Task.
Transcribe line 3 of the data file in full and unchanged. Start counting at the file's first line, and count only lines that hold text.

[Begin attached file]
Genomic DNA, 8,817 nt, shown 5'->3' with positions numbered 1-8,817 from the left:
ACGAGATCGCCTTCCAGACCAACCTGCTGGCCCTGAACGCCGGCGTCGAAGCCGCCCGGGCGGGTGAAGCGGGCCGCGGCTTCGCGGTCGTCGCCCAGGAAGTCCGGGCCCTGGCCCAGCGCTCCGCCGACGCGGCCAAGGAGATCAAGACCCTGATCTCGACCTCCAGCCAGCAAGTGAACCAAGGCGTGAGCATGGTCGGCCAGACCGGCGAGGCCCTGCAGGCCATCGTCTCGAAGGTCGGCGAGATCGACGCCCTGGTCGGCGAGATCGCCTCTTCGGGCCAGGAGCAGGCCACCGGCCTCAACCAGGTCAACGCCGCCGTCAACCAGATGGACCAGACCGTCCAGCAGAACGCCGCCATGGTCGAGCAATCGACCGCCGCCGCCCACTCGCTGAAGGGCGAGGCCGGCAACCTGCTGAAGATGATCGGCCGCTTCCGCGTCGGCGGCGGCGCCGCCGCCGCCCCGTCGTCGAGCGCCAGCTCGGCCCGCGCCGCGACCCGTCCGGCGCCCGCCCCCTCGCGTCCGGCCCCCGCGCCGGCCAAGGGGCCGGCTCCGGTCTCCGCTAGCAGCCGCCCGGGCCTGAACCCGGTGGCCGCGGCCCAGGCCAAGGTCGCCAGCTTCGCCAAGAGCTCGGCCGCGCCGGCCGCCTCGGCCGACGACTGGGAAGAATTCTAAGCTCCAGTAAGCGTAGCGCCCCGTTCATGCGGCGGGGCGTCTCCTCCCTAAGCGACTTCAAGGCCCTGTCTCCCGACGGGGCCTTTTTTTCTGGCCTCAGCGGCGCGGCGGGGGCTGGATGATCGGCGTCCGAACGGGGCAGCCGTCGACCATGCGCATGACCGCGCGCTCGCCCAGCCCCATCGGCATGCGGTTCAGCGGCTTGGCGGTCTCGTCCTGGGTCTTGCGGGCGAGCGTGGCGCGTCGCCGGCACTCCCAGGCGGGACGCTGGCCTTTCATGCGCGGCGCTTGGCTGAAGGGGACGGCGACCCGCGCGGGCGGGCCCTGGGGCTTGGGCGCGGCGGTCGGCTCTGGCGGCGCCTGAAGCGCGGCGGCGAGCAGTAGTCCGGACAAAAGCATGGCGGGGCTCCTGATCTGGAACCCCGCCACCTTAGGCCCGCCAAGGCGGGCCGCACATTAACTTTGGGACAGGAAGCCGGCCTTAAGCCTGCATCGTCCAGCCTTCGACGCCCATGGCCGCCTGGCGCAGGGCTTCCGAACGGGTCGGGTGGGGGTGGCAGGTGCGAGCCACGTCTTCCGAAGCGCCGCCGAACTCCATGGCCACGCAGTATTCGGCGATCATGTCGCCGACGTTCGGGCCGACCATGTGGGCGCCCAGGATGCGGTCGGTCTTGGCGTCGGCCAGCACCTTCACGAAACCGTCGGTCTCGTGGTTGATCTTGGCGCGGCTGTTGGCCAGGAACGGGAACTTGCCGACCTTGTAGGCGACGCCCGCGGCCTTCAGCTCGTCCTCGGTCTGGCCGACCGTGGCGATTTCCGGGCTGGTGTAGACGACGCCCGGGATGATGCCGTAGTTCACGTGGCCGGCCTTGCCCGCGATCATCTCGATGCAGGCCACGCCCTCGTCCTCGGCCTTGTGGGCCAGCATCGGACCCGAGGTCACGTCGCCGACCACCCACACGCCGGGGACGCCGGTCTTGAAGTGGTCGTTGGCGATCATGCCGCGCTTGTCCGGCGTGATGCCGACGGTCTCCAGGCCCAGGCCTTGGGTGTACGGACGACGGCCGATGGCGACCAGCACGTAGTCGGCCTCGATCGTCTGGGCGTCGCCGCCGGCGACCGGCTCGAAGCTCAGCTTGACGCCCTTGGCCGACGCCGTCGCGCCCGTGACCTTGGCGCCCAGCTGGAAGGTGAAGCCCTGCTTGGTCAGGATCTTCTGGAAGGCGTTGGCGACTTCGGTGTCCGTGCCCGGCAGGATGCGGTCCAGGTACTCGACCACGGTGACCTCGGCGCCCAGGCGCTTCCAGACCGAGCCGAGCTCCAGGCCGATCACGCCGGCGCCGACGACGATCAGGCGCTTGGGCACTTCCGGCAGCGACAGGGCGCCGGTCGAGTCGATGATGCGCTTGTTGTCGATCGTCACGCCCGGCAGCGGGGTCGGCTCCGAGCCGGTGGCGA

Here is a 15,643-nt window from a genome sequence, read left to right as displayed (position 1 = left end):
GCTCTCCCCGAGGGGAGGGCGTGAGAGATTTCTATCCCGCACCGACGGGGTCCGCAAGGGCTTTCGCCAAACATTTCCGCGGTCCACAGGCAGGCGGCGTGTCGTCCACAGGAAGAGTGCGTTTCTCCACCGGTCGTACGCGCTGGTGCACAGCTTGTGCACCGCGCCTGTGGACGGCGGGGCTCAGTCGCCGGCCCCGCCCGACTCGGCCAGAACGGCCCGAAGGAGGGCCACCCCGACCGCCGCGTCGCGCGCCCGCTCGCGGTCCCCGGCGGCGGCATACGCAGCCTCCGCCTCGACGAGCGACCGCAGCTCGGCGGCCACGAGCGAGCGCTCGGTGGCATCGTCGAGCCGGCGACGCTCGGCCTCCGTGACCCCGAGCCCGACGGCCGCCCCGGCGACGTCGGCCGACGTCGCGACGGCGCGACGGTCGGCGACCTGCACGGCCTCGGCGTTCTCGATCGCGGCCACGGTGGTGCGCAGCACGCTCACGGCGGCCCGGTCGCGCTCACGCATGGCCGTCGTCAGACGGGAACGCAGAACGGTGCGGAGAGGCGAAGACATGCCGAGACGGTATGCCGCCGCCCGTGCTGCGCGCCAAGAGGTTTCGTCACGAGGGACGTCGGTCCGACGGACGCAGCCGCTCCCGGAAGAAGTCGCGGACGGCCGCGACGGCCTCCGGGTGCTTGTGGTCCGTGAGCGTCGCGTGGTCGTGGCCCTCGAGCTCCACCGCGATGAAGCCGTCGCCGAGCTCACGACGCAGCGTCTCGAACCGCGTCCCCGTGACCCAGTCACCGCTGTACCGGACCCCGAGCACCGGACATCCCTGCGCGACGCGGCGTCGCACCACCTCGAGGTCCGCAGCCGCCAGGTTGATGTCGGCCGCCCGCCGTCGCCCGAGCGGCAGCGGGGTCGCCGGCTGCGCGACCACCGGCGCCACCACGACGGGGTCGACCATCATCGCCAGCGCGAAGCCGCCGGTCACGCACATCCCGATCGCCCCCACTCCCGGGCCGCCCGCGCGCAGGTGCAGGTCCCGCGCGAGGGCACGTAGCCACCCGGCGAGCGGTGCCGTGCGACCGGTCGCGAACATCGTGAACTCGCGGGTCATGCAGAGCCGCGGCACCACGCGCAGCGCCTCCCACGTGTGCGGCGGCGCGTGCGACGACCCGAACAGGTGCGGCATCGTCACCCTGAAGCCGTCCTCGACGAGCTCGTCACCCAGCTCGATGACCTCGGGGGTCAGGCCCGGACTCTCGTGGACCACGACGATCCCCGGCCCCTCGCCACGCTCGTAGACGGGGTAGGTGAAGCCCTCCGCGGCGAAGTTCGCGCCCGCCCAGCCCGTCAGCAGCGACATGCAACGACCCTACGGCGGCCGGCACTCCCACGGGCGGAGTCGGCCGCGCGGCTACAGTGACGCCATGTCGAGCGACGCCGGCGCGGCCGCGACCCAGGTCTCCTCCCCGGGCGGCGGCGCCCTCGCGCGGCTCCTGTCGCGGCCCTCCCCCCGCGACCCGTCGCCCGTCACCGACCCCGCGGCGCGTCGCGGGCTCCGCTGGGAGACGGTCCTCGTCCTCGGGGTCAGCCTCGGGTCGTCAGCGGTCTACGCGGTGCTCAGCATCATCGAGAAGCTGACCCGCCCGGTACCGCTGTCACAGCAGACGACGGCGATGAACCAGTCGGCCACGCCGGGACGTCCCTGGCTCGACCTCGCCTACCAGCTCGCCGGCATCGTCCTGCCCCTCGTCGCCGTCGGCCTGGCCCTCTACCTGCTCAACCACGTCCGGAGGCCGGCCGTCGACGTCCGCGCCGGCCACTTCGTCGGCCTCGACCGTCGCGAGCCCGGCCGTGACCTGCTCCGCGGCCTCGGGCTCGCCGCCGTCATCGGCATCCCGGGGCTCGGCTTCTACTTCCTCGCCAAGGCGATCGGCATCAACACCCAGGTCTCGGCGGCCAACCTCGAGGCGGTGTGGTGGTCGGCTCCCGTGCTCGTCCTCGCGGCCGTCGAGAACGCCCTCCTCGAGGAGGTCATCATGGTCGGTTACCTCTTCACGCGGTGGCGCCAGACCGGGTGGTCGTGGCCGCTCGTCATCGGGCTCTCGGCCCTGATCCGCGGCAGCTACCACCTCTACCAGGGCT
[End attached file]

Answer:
Here is a 15,643-nt window from a genome sequence, read left to right as displayed (position 1 = left end):